UKHospitality calls for online sales tax and reduced business rates

By Shwetali Sapte

- Last updated on GMT

UKHospitality calls for online sales tax and reduced business rates

Related tags Tax Government Legislation Business rates

UKHospitality (UKH) has urged the Government to introduce an online sales tax to reduce business rates for hospitality.

In response to the Government’s consultation on the introduction of an online sales tax, the trade body said that due consideration must be given to property-based industries such as hospitality.

UKH also called for the tax to be ear-marked to provide targeted reduction for business rates, citing them as a barrier to post-pandemic recovery. According to UKH, the industry overpays by £2.4bn per year.

It also called for rates reductions to be achieved via a reduced multiplier for all relevant businesses and not focused solely on smaller businesses, as this is done through the Small Business Rates Relief.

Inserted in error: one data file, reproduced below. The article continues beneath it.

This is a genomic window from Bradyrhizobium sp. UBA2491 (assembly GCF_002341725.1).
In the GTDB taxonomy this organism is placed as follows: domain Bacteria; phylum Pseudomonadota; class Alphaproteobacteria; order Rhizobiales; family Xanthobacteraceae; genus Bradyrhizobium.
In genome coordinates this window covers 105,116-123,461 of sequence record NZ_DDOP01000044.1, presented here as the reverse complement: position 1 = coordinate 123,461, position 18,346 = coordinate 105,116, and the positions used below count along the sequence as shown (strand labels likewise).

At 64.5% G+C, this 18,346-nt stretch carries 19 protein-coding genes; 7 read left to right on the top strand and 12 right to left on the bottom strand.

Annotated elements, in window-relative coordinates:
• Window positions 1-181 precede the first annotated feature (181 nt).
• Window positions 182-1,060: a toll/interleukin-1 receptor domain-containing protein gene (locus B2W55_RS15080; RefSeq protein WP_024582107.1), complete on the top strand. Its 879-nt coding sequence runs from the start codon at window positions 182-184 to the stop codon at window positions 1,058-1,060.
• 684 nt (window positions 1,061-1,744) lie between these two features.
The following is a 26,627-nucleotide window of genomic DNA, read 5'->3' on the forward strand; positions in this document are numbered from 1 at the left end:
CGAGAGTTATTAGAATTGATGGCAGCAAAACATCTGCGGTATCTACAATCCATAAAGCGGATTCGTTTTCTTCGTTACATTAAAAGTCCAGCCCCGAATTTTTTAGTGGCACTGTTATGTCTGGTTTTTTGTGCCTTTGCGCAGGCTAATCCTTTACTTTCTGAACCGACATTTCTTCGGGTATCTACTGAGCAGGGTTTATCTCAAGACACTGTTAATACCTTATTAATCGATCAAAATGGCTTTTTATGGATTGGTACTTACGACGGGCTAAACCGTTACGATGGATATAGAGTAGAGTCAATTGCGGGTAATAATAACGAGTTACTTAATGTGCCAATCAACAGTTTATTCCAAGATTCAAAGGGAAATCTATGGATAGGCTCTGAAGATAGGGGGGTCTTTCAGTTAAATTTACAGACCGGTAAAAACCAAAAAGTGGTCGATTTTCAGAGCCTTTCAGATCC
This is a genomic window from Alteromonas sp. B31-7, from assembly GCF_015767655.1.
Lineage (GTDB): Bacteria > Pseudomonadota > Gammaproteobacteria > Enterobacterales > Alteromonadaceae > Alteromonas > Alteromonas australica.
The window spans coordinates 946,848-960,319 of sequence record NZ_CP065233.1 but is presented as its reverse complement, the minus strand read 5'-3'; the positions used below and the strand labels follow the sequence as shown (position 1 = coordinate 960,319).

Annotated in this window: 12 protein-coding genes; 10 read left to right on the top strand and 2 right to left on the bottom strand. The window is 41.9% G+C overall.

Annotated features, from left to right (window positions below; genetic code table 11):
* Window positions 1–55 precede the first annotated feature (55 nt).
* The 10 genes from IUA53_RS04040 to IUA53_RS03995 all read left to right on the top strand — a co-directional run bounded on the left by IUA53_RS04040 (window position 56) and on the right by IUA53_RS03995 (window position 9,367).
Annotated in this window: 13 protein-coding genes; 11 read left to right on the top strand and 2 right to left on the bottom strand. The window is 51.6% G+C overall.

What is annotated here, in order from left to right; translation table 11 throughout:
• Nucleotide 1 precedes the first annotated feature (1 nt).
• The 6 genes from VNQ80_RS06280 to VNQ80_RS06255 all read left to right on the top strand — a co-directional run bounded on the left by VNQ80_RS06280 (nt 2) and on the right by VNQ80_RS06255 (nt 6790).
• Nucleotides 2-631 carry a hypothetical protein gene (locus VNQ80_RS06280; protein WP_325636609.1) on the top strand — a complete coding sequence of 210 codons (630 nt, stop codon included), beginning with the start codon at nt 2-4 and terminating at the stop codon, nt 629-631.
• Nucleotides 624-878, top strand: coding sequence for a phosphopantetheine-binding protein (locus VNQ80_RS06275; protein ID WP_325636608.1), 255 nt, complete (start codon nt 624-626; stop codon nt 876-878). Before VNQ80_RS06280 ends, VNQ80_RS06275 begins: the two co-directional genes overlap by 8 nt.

The online sales tax must involve exemptions for services that are ordered online but involve delivery from a physical presence that delivers a service in person so as to avoid stealth double-taxation, according to UKH. It also says the system must be designed with an allowance below which no tax is levied.

UKHospitality Chief Executive, Kate Nicholls, said: “We are calling for an online sales tax to be introduced in the UK to cut business rates for high-street venues and deliver economic regeneration across the UK.

“The basis for an online sales tax must not stifle innovation and the development of online business models but must support our British high streets. This is why Government must ensure that an online sales tax avoids double taxation for businesses that deliver product on-premise, such as pubs, restaurants and hotels.

“The taxation system has lagged way behind the changes to the modern economy and while we have long known that business rates is arcane and outdated, there is also an absence of an equitable system of justifiably bringing the digital economy into taxation.”

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